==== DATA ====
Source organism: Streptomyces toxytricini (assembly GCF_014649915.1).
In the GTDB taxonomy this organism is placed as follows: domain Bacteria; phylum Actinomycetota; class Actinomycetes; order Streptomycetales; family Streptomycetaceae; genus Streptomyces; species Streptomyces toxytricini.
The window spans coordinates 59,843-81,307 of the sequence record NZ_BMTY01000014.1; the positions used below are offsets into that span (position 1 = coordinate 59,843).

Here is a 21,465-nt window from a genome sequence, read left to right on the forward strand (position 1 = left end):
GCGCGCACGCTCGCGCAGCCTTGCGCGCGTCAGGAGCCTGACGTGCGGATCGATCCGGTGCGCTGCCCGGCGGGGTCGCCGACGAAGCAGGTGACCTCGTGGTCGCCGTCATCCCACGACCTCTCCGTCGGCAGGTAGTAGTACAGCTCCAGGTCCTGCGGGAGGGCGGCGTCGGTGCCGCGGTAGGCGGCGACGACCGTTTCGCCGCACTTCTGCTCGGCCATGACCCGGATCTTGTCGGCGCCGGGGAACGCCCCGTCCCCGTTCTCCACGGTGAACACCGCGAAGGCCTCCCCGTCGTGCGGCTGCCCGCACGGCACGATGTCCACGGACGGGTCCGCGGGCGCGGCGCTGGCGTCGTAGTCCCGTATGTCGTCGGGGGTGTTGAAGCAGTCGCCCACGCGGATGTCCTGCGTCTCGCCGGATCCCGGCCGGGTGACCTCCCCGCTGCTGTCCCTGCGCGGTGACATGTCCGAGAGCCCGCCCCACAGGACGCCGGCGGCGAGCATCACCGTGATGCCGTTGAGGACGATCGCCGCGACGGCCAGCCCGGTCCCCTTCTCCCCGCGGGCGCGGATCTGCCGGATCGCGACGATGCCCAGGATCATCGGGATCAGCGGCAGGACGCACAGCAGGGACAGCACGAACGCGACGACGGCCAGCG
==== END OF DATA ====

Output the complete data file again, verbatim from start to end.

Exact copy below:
Source organism: Streptomyces toxytricini (assembly GCF_014649915.1).
In the GTDB taxonomy this organism is placed as follows: domain Bacteria; phylum Actinomycetota; class Actinomycetes; order Streptomycetales; family Streptomycetaceae; genus Streptomyces; species Streptomyces toxytricini.
The window spans coordinates 59,843-81,307 of the sequence record NZ_BMTY01000014.1; the positions used below are offsets into that span (position 1 = coordinate 59,843).

Here is a 21,465-nt window from a genome sequence, read left to right on the forward strand (position 1 = left end):
GCGCGCACGCTCGCGCAGCCTTGCGCGCGTCAGGAGCCTGACGTGCGGATCGATCCGGTGCGCTGCCCGGCGGGGTCGCCGACGAAGCAGGTGACCTCGTGGTCGCCGTCATCCCACGACCTCTCCGTCGGCAGGTAGTAGTACAGCTCCAGGTCCTGCGGGAGGGCGGCGTCGGTGCCGCGGTAGGCGGCGACGACCGTTTCGCCGCACTTCTGCTCGGCCATGACCCGGATCTTGTCGGCGCCGGGGAACGCCCCGTCCCCGTTCTCCACGGTGAACACCGCGAAGGCCTCCCCGTCGTGCGGCTGCCCGCACGGCACGATGTCCACGGACGGGTCCGCGGGCGCGGCGCTGGCGTCGTAGTCCCGTATGTCGTCGGGGGTGTTGAAGCAGTCGCCCACGCGGATGTCCTGCGTCTCGCCGGATCCCGGCCGGGTGACCTCCCCGCTGCTGTCCCTGCGCGGTGACATGTCCGAGAGCCCGCCCCACAGGACGCCGGCGGCGAGCATCACCGTGATGCCGTTGAGGACGATCGCCGCGACGGCCAGCCCGGTCCCCTTCTCCCCGCGGGCGCGGATCTGCCGGATCGCGACGATGCCCAGGATCATCGGGATCAGCGGCAGGACGCACAGCAGGGACAGCACGAACGCGACGACGGCCAGCG